If an American farmer needs money to tide him over till the next harvest, the first person he'll probably turn to is a community banker.
In the Philippines, however, a farmer would most likely resort to the neighborhood loan shark or a rich relative before even thinking of the local bank.
Rural banks in the Philippines, where over 60% of the population is engaged in farming, now make only 6% of the agricultural loans.
The reason is straightforward: Banks have become wary of lending to farmers because of the disproportionate risks involved. Floods, like as the one that ravaged the U.S. Midwest this summer, are commonplace in the Philippines So are typhoons, volcanic eruptions, earthquakes, and droughts.
When any of these calamities strike, farmers are further burdened by government limits on crop prices. Thus, farmland is not viewed as desirable collateral - and banks tend to set up shop in cities.
The situation for smaller banks is far less stable than it is in the United States, and it will worsen as the big banks take what is left of the farm market.
Moreover, with Philippine rural banks also losing turf to cooperatives and nongovernment and self-help groups, the trend of the past five years indicates that the rural banking sector could be reduced to an insignificant player as its growth rate lags behind industry benchmarks.
Philippine rural banks are thus at a crossroads: They can sell out to stronger banks or they can change their focus.
Luzon Development Bank chose the latter.
Nestled in the town of Calamba, Laguna - 40 miles south of Manila - the bank was started in 1960 when some private investors put up $100,000, and the government, through a standard incentive package, matched it with $100,000 in preferred stock. Being located in a huge sugarcane region, the bank dealt almost solely in agricultural loans in the '60s and '70s.
"We gave a lot of loans to sugarcane farmers, but when there was a drought, we had problems and had to restructure the terms of payment," said Leopoldo P. de Guzman, who was president of the bank during the crucial turnaround stage and stepped down in 1988.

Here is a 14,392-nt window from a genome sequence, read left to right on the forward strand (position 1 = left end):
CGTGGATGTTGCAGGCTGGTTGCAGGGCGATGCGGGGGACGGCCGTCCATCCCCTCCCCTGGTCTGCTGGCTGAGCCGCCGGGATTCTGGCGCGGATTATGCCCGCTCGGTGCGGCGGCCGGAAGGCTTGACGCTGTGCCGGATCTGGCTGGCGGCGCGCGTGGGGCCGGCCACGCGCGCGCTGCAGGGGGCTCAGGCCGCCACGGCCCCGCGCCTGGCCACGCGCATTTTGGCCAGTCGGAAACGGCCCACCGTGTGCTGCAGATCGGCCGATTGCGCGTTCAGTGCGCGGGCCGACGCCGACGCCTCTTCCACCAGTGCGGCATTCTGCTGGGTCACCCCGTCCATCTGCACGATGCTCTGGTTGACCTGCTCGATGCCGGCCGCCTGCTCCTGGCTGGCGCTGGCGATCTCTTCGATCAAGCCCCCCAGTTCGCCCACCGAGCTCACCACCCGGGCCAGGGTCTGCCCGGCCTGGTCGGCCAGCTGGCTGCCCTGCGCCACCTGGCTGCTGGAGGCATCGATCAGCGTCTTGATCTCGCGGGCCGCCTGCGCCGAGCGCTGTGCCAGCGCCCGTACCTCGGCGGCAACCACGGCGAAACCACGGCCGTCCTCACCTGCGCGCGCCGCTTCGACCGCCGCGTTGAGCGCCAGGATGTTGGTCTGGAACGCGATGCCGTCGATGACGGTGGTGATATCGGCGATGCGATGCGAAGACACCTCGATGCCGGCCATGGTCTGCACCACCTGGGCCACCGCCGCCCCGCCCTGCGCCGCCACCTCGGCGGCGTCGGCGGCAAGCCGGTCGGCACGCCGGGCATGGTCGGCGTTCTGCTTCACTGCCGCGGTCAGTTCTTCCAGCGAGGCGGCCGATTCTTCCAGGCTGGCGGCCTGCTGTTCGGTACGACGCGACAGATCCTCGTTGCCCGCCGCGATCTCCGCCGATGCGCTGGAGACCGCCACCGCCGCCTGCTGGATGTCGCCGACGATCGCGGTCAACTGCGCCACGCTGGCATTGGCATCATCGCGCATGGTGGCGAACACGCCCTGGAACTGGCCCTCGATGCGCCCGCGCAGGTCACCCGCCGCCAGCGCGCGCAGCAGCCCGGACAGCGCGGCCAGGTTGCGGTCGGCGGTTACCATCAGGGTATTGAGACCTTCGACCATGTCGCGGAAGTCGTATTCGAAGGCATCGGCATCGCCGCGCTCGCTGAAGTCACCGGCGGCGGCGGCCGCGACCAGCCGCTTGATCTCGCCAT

"When agrarian reform came about [in the late '80s], it inadvertently and unwittingly made it more difficult to get a loan, because it was hard to resell a farm if a mortgage had been foreclosed, since the land was subject to subdivision. The value of the land also dropped to 10% of its market value after land reform."
Luzon Development Bank diversified by reducing agricultural loans to 8% of its portfolio, lending more heavily to feed mills and other small businesses, and concentrating on housing loans. The 19-branch bank is now the province's biggest originator of housing loans, providing funding during the development stage at an interest rate of 16% and then selling the mortgage to the home financing corporation after the house is built.
Stricter Capital Rules
But despite having earned 57% on total equity last year, the bank's problems are far from over. Like their U.S. counterparts, Philippine rural banks are straining under increased capital requirements.
With the Philippine Deposit Insurance Corp. insuring depositors at rural banks only up to 100,000 pesos ($3,333). the requirements for paid-up capitalization have been progressively raised to favor bigger banks with nationwide networks, said Mr. de Guzman, a former chairman of the Chamber of Thrift Banks and former president of the Development Bankers Association of the Philippines.
LDB now has to increase its capital to 100 million pesos ($3.3 million) from its current size of 39 million pesos ($1.3 million) so it can make more and bigger loans and have sufficient capital to offer checking accounts and letters of credit.
In order to avoid the pitfalls of U.S. banks, Philippine regulators have two new rules designed to keep small banks from being used as piggy banks by those who control them. Philippine banks are not allowed to lend more than 25% of their net capital to one borrower.
In addition, loans made to shareholders, bank officers, and people who have related interests, which cannot exceed their holdings in the bank, are subject to approval from the Central Bank of the Philippines.
"If they had control mechanisms like this in the U.S., they might have avoided the problems" with the S&L crisis, said Mr. de Guzman.